Featured Photographers

75 Degrees of Intimacy – Markus Hartel

Markus Hartel New York Street Photography

One doesn’t go up to strange men, women, children, elephants or giraffes and say, “Look this way please. Laugh –cry– show some emotion or go to sleep under a funeral canopy.”

From Naked City, Weegee

“f8 and be there”, the great Arthur Fellig, better known as Weegee, used to say, which quickly became a popular quote in photojournalism, and still stands to this day.  I personally live by this maxim. Being “there” is the most important aspect for street photography, being aware of one’s surroundings is paramount, quickness is key and total control of your gear an absolute must. Learn how your lens renders your scene, try to instinctively frame what you’re after – shooting the same (fixed) focal length at a time helps a big deal to master this task. I regularly rely on zone focusing and absolutely despise autofocus cameras, as I tend to find automatisms counter-productive on speed and on my creativity. The camera is my tool, and I control it, not the other way around.

Gary Winogrand experimented with different focal lengths, until he grew fond of the 28mm, which allowed him to get close enough to his subjects, yet this focal length allowed him to portray a person’s full body at close range.

The conventional conception of the wide-angle lens saw it as a tool that included more of the potential subject from a given vantage point; most photographers would not use it unless their backs were literally against the wall. Winogrand learned to use it as a way of including what he wanted from a closer vantage point, from which he could photograph an entire pedestrian from a distance at which we normally focus only on faces. “Figments From The Real World”

Markus Hartel New York Street Photography

Featured Street Photographer: Thomas Leuthard

"Beijing, Hamburg, Strasbourg" - 2008/2009

Note: Every Wednesday, I feature street photographers with great skill and soul. For this week, I decided to feature amazing street photographer Thomas Leuthard. I first met Thomas online when he decided to generously donate a large sum of money to help support my street photography trip to Beirut, Lebanon. After meeting in Lebanon, he was my guest speaker for my Street Photography 101 workshop and we became great friends as well. His technique and vision is exceptional, and I am constantly inspired by his work.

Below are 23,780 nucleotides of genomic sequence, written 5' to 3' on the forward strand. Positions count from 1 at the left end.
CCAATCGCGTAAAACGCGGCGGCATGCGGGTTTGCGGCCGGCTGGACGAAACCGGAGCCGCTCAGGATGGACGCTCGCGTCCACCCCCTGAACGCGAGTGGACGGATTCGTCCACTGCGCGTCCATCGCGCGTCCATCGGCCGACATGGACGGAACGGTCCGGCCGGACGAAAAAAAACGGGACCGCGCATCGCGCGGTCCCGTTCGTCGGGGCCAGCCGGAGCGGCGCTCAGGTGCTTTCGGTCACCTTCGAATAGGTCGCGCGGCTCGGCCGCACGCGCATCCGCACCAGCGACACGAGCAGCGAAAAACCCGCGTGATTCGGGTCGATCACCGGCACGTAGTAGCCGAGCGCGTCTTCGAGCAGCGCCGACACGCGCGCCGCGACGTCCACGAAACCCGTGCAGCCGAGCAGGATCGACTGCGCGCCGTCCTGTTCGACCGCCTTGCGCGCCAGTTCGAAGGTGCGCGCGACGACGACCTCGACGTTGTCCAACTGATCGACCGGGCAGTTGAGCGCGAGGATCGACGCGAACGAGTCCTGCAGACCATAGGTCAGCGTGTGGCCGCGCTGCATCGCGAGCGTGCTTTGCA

Also feel free to check out all of the other featured street photographers of the week here!

1. How did you get started in street photography?

"Blue & White" - Zürich, Switzerland 2010
"Blue & White" - Zürich, Switzerland 2010

This is difficult to say as there is no real start “date”. I was shooting a lot of things when I started in early 2008. I was 3.5 weeks in Beijing during the Olympics and there I somehow got infected to shoot people in their everyday life on the streets. But I didn’t realize that at that time. On a trip to Hamburg Germany in October 2008 I take probably my first street photo on purpose, which I still like very much. A little bit later I got my Nikon D90, took another course in photography and I remember very well, when we went to Strasbourg, France, with this class. There was a beggar outside of the cathedral asking for money. I gave her 1 Euro and take some pictures of here. This was the moment when I started to shoot people’s portraits from short distance. But it really started when I bought my 85mm lens in May 2009. Then I decided to shoot only with this lens in the streets and call me 85mm.